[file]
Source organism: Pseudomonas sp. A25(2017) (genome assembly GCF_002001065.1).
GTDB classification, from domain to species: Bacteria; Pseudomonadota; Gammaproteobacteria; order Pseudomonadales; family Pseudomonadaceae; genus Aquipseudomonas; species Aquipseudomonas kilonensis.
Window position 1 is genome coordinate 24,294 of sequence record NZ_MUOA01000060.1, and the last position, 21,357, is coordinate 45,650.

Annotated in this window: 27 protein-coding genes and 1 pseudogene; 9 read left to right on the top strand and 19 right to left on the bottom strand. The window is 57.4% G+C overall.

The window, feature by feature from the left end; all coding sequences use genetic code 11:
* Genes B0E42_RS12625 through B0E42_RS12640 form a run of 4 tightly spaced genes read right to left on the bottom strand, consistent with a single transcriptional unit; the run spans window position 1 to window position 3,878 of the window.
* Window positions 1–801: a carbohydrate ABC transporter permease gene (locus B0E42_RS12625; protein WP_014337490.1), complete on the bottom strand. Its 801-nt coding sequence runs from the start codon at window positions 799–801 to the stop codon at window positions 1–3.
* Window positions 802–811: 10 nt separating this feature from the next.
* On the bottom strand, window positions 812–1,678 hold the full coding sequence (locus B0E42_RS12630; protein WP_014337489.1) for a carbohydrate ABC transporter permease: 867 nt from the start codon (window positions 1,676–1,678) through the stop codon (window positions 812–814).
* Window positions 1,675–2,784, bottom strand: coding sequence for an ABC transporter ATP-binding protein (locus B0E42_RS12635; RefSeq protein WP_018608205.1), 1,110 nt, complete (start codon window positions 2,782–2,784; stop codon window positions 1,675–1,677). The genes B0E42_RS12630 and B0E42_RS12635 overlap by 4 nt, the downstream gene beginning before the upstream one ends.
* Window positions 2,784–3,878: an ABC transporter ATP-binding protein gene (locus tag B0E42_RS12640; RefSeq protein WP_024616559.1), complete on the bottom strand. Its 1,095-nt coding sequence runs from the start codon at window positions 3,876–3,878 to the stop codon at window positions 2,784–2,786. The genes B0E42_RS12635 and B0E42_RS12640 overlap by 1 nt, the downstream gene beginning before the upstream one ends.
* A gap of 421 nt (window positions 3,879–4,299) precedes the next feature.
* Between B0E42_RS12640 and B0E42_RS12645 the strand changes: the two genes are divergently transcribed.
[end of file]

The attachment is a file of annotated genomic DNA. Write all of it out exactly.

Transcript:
Source organism: Pseudomonas sp. A25(2017) (genome assembly GCF_002001065.1).
GTDB classification, from domain to species: Bacteria; Pseudomonadota; Gammaproteobacteria; order Pseudomonadales; family Pseudomonadaceae; genus Aquipseudomonas; species Aquipseudomonas kilonensis.
Window position 1 is genome coordinate 24,294 of sequence record NZ_MUOA01000060.1, and the last position, 21,357, is coordinate 45,650.

Annotated in this window: 27 protein-coding genes and 1 pseudogene; 9 read left to right on the top strand and 19 right to left on the bottom strand. The window is 57.4% G+C overall.

The window, feature by feature from the left end; all coding sequences use genetic code 11:
* Genes B0E42_RS12625 through B0E42_RS12640 form a run of 4 tightly spaced genes read right to left on the bottom strand, consistent with a single transcriptional unit; the run spans window position 1 to window position 3,878 of the window.
* Window positions 1–801: a carbohydrate ABC transporter permease gene (locus B0E42_RS12625; protein WP_014337490.1), complete on the bottom strand. Its 801-nt coding sequence runs from the start codon at window positions 799–801 to the stop codon at window positions 1–3.
* Window positions 802–811: 10 nt separating this feature from the next.
* On the bottom strand, window positions 812–1,678 hold the full coding sequence (locus B0E42_RS12630; protein WP_014337489.1) for a carbohydrate ABC transporter permease: 867 nt from the start codon (window positions 1,676–1,678) through the stop codon (window positions 812–814).
* Window positions 1,675–2,784, bottom strand: coding sequence for an ABC transporter ATP-binding protein (locus B0E42_RS12635; RefSeq protein WP_018608205.1), 1,110 nt, complete (start codon window positions 2,782–2,784; stop codon window positions 1,675–1,677). The genes B0E42_RS12630 and B0E42_RS12635 overlap by 4 nt, the downstream gene beginning before the upstream one ends.
* Window positions 2,784–3,878: an ABC transporter ATP-binding protein gene (locus tag B0E42_RS12640; RefSeq protein WP_024616559.1), complete on the bottom strand. Its 1,095-nt coding sequence runs from the start codon at window positions 3,876–3,878 to the stop codon at window positions 2,784–2,786. The genes B0E42_RS12635 and B0E42_RS12640 overlap by 1 nt, the downstream gene beginning before the upstream one ends.
* A gap of 421 nt (window positions 3,879–4,299) precedes the next feature.
* Between B0E42_RS12640 and B0E42_RS12645 the strand changes: the two genes are divergently transcribed.